The City of Athens is helping OhioHealth O'Bleness Hospital buy a forensic machine for their emergency room to more effectively examine sexual assault patients.
The machine, a colposcope, costs $16,000 and Keller Blackburn, the county prosecutor, is raising money to help purchase one. Athens City Council will vote to donate $500 from the Law Enforcement Trust Fund at their meeting Monday.
A colposcope is especially useful in instances of child sexual abuse cases because the video and photo technology makes it so that only one examination is needed with only one examiner in the room.
The medical photographs and videos can later be reviewed by professionals, without the victim having to be present.
Also on the agenda for Monday’s meeting, council members will make a decision on East State Street renovation project, which could include a bike lane, new sidewalk and exit ramp onto U.S. 33.
At last week’s meeting, many members of the Athens community spoke out on the matter — some in favor and some against the project.
Andy Stone, Athens city engineer and director of Public Works, said the main reason for the changes is to reduce traffic accidents and congestion.
Residents against the measure felt they had not been properly consulted by council and requested that the ordinance be tabled until there is more discussion and information.
Those in support of the proposal were concerned that if the project would be delayed any further, the grants funding the project would be lost.
“I think it was very helpful to get feedback from city staff on design of it and how it fits into our plan and helpful to get feedback from citizens,” Council President Chris Knisely said. “We’ll see how the discussion and vote goes tomorrow.”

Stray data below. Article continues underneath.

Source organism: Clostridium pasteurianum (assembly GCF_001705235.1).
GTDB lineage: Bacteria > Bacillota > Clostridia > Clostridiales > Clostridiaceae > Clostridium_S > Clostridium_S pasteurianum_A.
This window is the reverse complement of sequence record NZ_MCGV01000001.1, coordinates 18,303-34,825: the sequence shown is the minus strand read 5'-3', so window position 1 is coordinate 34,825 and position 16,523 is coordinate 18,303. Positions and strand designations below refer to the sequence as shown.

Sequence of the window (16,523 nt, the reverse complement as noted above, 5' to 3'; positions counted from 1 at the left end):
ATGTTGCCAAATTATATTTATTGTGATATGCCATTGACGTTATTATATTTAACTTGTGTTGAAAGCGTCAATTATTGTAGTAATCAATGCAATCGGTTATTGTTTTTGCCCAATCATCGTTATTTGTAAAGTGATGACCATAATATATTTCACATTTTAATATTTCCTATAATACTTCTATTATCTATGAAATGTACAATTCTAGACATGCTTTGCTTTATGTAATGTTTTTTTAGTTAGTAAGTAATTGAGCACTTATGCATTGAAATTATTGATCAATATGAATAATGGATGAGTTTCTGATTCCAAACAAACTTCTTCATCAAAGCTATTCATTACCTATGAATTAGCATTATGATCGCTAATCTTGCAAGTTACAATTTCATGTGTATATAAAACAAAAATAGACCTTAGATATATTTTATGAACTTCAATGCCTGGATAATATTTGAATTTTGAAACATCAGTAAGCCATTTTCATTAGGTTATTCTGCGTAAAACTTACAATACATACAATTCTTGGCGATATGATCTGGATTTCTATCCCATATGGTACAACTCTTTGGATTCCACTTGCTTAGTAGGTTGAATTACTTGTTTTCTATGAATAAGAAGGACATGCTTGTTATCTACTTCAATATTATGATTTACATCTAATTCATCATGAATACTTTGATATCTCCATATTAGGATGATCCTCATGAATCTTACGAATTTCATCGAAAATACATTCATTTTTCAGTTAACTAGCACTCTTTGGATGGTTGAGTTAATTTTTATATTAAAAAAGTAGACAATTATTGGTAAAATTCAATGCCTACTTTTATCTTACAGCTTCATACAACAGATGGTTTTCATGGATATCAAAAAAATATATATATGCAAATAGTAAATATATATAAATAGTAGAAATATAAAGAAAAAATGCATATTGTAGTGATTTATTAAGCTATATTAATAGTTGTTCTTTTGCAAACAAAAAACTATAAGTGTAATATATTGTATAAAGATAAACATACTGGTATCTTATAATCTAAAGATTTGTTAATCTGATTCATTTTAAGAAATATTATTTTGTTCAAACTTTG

Council members will also likely pass an ordinance making it easier for protesters to get a parade permit, reducing the time for people to apply three weeks to seven days. Also, the consequence for not having a permit will be reduced from a misdemeanor to an administrative fine.
Athens Police Chief Tom Pyle suggested the change to council last month after 70 demonstrators were arrested on criminal trespassing charges in Baker University Center on Feb. 1.
Council members raised concerns that there was not enough police protection for the protesters to guide them through traffic and proposed a solution aimed at making protests safer.
“The way things are going at the national level, we will continue to see people protesting increasingly,” Councilwoman Chris Fahl, D-4th Ward, said at February’s council meeting. “It is important we find a way to let people protest these things in a safe way.”